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  3. No Desmo, no twin, no single sided swing arm the only thing making it an Audi, sorry Ducati is the price yes?
     
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  4. I assume from a sales perspective this makes the Multistrada even more 'suitable' for a vast majority of touring-bike riders from other brands. I've had several customers who bought an S1000XR caused by the MTS 1260 very-low rev range shocking character.

    Offcourse we all know to pull the clutch if rpm's are lower than 3000... ;)

    It can also be said that the inner-roots of Ducati are more lost. However.. It's a technical marvel isn't it :)
     
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  5. I bet it’s an unbelievable bike, stop being luddites
     
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  6. Nah, I dont think so. Volvo's can be quite fast too...but they are still Volvo's :D
     
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  7. Looks great to me, just a little surprised it's (only) 170bhp.
     
  8. If they’d put this engine in the Streetfighter I’d have been more inclined to buy one,...it’s got more grunt where you need it !
     
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  9. It wouldn’t bother me that springs were returning my valves rather than a closing rocker and cam.
     
  10. 'Deactivating rear bank' - hasn't that been a standard feature since the 70's?
     
  11. [​IMG]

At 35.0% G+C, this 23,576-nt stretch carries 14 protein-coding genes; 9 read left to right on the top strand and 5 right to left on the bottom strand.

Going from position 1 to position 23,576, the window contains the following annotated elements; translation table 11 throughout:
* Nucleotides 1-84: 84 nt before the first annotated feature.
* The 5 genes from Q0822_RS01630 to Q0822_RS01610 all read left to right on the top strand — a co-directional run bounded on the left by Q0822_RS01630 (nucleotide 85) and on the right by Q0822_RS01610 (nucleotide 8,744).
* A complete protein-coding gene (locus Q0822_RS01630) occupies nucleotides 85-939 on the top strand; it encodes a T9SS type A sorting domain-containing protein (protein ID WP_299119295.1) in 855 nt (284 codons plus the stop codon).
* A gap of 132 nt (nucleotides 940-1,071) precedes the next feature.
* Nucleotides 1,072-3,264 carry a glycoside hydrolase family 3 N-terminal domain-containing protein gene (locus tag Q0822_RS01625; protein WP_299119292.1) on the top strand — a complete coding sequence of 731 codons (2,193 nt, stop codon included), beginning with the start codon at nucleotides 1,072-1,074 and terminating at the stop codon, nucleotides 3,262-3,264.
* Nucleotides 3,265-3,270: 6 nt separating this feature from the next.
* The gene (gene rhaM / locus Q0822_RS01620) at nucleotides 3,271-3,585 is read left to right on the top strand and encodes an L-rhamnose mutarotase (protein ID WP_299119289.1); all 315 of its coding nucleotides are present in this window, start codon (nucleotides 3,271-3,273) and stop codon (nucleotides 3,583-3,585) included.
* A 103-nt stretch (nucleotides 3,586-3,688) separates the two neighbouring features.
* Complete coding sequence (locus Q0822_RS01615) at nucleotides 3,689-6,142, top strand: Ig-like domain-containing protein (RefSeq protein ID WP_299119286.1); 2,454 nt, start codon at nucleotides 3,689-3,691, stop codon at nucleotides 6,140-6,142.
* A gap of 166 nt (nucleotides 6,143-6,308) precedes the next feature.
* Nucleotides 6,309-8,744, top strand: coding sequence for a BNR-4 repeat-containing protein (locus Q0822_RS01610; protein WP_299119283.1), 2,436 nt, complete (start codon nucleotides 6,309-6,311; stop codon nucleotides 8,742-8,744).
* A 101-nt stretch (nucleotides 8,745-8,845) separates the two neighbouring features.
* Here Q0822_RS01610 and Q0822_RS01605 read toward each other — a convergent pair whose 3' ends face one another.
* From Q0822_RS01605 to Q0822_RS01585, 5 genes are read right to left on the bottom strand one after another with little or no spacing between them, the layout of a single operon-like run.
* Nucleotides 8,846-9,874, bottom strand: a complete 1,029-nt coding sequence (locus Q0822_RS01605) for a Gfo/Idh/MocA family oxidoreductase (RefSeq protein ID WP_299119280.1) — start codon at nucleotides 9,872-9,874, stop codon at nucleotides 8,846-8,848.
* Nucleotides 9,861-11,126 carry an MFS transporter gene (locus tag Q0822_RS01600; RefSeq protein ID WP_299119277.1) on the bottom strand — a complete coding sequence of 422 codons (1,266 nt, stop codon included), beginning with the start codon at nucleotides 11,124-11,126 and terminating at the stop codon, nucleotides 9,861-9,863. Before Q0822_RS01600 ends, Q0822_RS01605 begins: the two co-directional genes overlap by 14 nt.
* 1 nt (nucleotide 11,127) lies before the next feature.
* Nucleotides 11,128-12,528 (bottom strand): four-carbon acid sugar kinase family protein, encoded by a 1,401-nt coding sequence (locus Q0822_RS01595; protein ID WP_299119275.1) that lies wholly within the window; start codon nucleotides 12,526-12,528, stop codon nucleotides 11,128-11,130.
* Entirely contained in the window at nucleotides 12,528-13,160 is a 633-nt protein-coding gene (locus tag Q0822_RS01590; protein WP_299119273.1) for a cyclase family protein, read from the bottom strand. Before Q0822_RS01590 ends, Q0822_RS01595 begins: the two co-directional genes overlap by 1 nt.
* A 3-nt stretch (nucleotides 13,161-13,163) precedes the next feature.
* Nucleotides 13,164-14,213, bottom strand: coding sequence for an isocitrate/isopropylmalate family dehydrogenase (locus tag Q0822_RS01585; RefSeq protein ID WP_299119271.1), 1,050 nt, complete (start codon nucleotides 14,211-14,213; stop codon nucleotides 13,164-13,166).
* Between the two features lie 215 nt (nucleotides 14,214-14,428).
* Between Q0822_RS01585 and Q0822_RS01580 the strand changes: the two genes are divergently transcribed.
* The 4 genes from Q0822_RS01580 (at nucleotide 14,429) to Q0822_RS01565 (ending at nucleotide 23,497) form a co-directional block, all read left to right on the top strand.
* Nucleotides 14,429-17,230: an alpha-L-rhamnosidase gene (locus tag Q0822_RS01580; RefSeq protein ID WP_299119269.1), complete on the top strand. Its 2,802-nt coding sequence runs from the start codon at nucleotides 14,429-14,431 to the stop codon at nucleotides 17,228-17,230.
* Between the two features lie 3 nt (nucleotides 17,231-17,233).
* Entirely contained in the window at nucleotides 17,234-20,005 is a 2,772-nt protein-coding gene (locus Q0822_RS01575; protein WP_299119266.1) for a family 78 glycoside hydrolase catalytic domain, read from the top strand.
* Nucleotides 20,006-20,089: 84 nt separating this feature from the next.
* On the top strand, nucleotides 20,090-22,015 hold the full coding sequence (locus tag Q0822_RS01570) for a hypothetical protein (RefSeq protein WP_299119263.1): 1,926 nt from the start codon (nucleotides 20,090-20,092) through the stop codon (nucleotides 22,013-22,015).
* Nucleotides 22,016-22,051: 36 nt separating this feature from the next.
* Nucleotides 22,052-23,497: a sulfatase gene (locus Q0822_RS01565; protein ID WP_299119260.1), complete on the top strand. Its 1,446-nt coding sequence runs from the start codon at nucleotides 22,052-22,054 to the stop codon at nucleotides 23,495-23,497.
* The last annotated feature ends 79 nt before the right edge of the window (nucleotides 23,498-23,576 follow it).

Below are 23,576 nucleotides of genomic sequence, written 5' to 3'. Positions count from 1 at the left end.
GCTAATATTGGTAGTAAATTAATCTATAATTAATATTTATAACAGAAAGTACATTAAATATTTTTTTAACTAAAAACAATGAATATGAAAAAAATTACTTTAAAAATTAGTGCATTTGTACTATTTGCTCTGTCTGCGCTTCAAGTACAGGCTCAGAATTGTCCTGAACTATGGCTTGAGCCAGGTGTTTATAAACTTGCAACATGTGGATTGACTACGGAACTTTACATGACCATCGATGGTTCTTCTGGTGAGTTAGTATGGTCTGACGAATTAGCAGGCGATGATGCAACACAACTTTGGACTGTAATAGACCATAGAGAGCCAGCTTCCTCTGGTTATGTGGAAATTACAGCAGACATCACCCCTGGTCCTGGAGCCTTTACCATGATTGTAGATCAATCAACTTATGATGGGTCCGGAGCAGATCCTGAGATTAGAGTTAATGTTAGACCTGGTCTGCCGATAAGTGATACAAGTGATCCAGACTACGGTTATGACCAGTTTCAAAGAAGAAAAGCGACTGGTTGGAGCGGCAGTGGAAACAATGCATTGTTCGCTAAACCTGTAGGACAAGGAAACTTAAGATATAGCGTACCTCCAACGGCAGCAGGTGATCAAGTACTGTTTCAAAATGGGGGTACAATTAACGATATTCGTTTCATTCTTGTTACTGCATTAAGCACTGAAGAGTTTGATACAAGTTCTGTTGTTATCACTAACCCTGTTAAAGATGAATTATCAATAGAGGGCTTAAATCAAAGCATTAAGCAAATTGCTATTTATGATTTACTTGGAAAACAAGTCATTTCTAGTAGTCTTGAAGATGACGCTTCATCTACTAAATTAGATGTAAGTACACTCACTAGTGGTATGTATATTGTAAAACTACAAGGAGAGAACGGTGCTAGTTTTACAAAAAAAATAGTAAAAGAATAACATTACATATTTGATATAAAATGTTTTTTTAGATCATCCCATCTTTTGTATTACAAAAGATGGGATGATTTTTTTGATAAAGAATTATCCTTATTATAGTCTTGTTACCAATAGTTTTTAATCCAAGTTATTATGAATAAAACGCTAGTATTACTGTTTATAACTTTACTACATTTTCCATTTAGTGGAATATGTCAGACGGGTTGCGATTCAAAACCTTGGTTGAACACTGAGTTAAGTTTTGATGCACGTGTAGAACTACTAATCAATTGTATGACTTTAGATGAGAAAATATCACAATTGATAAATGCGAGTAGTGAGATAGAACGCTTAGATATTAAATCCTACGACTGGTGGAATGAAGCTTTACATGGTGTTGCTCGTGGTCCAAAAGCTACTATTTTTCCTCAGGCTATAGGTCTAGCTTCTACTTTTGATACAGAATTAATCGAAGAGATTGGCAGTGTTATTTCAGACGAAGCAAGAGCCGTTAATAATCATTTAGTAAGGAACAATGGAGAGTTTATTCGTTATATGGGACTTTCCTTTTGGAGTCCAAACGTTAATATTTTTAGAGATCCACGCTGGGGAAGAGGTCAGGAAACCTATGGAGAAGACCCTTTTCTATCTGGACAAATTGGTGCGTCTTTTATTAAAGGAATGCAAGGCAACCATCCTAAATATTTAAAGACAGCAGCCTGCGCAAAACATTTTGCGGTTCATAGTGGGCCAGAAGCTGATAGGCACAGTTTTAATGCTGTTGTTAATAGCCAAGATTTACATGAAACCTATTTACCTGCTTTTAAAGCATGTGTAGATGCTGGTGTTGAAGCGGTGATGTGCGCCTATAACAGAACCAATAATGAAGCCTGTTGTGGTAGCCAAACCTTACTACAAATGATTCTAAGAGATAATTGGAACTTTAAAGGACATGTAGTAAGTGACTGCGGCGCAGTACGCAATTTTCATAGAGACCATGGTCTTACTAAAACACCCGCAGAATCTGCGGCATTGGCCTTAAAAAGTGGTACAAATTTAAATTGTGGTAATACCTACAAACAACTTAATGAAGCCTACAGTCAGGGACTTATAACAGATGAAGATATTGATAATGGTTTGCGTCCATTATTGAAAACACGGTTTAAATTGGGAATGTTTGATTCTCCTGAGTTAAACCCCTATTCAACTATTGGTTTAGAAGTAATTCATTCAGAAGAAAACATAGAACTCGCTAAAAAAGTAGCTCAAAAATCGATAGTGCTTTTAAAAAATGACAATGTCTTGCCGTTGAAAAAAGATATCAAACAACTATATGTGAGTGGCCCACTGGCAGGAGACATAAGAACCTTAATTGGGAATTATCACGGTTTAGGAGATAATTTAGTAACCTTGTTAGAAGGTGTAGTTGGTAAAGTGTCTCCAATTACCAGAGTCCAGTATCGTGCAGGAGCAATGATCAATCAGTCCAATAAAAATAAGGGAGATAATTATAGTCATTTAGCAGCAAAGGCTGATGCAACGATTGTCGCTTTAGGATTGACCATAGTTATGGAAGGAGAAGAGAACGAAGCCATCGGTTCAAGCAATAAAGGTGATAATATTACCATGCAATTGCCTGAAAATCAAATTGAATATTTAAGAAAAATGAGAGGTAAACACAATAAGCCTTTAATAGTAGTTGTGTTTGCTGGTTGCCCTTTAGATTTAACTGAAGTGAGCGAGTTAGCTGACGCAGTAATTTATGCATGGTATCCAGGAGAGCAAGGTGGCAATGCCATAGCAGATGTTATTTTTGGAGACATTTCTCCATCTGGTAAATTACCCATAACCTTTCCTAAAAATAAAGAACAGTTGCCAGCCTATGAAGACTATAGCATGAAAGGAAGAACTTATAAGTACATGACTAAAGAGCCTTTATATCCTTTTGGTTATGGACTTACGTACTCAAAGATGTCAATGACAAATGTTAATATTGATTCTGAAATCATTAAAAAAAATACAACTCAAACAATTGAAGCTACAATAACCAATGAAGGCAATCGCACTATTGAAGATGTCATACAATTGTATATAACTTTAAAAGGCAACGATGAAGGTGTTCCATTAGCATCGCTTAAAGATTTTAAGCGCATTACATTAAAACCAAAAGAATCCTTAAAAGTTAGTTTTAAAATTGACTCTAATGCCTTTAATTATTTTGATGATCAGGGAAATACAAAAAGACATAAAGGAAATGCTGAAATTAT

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  12. No Desmo means 60K valve service intervals.
     
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  13. I bet that’s dreadful to ride though
     
  14. and no desmo service £££
     
  15. Thank christ they've finally made the decision to develop a modern bike without Desmo ! .... I guess they could keep it on the sport models. I wouldn't be surprised if this is the beginning of the end for Desmo on Ducati road bikes. All a bit late though if you ask me..
     
  16. Not at all, I mean it's a 45 year old bike and the brakes are nothing to shout about but it's a glorious old thing, torquey and not at all any the worse for having a spring return on the valves rather than a mechanical closing method. Clutch is a bit heavy, if we're being really picky... but then that's what strong hands / forearms are for.

    Desmo doesn't determine valve train performance until very high revs, where it becomes a benefit as the valve timing can be more precise and less susceptible to spring performance. Kind of moot these days though as spring technology has for the main part advanced sufficiently well. Most of the engine characteristics of a Ducati can be attributed to its configuration, and the V4 was already a significant departure from the preceding twins.

    Mind you, I'm sure that people got upset when Ducati started making twins rather than singles, and went watercooled with the 851... progress is progress.
     
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  17. Wonder what the heat is going to be like. It has deactivating rear cylinders so I’m guessing
    H. O. T.
    Ok on a sports bike I think but on a Multi, if it runs as hot as the Panigale that could be a big issue.
     
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  18. Cool treehouse...